The House Agriculture Committee will vote Thursday on a bipartisan bill that would create a contract library for the beef industry, something producers have pushed for in order to get more information on cattle transactions.

The bill would set up a mechanism for the Department of Agriculture’s Agricultural Marketing Service to report the terms of alternative marketing agreements between packers and producers. A similar library currently exists in the pork sector and has been widely supported by beef industry producer groups following a closed-door meeting earlier this year.

“Producers have been asking for increased transparency and leverage in the cattle market for years, the Cattle Contract Library Act will provide granular data in near real time, ensuring producers understand the value of marketing agreements,” said Rep. Dusty Johnson, the South Dakota Republican who introduced the bill. “Data drives marketing decisions and a contract library will provide much-needed leverage for independent producers.”

Rep. Henry Cuellar, D-Texas, is cosponsoring the bill with 16 other House members.

The legislation would call for various forms of contract information, including the type and duration of a contract, summary information, provisions “that may affect the price of cattle covered by the contract,” the total number of head solely committed and not solely committed to the packer, and contract provisions that “provide for the expansion in the committed numbers of fed cattle to be delivered.”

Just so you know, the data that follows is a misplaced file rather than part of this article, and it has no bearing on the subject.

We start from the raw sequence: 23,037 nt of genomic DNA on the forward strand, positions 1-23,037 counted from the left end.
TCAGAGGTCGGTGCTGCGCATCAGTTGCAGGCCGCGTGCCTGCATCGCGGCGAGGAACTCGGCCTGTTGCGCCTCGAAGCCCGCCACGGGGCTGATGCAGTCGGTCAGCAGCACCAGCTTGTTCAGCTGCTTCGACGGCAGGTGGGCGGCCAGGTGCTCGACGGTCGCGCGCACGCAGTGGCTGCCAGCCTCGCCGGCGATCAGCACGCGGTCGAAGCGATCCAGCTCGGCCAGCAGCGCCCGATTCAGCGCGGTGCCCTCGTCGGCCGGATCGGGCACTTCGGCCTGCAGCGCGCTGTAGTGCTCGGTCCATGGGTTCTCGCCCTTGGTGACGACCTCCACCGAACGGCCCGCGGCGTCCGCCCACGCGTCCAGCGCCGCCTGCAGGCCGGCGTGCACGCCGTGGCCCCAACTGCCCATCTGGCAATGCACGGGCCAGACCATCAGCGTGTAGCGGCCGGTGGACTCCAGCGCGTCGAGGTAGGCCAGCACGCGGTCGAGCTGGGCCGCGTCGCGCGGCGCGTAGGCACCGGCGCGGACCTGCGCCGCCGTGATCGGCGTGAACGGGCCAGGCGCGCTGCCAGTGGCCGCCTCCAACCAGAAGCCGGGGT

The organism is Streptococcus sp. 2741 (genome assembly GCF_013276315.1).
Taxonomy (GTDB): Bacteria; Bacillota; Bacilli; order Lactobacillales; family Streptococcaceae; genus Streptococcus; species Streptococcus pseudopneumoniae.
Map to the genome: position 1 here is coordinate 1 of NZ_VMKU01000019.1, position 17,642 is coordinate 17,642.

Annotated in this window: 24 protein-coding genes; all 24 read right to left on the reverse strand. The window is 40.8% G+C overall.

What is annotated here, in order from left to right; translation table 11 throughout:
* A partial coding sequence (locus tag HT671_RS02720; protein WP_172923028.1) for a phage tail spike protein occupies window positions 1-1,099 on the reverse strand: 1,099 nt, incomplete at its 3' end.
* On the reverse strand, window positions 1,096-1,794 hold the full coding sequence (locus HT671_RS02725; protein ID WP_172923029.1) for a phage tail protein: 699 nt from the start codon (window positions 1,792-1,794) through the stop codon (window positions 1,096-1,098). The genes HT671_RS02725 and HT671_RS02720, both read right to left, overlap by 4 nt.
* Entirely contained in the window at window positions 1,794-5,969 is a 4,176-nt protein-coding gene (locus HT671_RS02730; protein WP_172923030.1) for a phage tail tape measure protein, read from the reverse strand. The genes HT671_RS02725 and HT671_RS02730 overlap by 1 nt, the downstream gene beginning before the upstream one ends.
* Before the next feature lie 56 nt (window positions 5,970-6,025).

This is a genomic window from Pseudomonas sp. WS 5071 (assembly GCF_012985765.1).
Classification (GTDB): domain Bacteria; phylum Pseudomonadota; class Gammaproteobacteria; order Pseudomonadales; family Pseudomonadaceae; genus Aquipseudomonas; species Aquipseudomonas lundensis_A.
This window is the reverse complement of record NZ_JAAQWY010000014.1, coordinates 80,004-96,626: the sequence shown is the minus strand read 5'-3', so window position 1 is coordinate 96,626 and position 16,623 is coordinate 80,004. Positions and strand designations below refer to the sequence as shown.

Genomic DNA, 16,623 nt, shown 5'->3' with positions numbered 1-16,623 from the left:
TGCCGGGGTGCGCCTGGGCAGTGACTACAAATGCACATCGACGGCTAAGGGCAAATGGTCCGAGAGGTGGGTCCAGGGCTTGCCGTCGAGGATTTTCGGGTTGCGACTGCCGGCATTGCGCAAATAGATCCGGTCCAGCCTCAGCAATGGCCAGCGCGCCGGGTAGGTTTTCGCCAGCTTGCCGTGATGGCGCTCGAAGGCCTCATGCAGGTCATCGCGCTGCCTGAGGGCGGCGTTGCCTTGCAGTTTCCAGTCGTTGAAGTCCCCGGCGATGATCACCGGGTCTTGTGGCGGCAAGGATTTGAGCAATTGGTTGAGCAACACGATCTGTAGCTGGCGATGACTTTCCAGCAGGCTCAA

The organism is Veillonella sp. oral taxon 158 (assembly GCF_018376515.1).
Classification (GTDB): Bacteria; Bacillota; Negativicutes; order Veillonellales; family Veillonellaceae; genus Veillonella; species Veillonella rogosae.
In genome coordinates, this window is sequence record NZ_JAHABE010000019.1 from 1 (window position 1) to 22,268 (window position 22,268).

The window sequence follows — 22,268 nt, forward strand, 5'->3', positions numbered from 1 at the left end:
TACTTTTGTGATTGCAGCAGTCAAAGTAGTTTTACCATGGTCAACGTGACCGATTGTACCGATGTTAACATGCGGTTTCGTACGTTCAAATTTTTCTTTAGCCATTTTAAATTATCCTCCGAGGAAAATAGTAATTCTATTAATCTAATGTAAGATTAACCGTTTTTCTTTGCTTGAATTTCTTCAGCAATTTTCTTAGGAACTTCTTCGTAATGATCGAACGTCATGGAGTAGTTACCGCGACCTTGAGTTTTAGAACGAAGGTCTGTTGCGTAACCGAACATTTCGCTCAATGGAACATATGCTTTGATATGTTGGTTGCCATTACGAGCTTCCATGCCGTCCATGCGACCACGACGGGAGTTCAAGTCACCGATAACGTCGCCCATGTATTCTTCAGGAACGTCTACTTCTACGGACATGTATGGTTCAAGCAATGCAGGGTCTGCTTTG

The bill is backed by several influential ag and beef industry organizations, including the American Farm Bureau Federation, National Cattlemen’s Beef Association, U.S. Cattlemen’s Association, National Farmers Union and the Livestock Marketing Association. Those groups, along with R-CALF USA, were involved in a May meeting that resulted in a list of action items, including the creation of a contract library. 

“There is no single, silver bullet solution to the wide variety of needs among our diverse membership, but lawmakers can start by focusing on viable solutions that have broad-base support across the industry,” NCBA President Jerry Bohn said. “The cattle contract library is one such solution, and it will help our producers command more leverage in negotiations with the packers.”

U.S. Cattlemen's Association Vice President Justin Tupper said a contract library is "sorely needed, and this bill is one step closer to bringing that concept to fruition."

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Johnson and Cuellar’s bill is the latest in a long string of bills introduced after recent upheavals in the protein sector. Sen. Deb Fischer, R-Neb., introduced a bill earlier this year that would create a contract library but also includes other reforms. Sens. Chuck Grassley, R-Iowa, and Jon Tester, D-Mont., have dropped legislation that would call for a set percentage of cattle to be sold on the open cash market.

Those bills, and a flurry of others, came in reaction to a series of so-called “black swan” industry events that rocked prices and drew attention to the price disparity between live cattle and boxed beef. A 2019 plant fire at a Kansas Tyson facility, the COVID-19 pandemic, and the JBS cyberattack all affected packers and producers differently.

A spokesperson for the North American Meat Institute, which represents the nation's meatpackers, said NAMI members “are looking at the details of the bill and have questions about how some contract provisions would be reported.”

Story updated to include NAMI statement.

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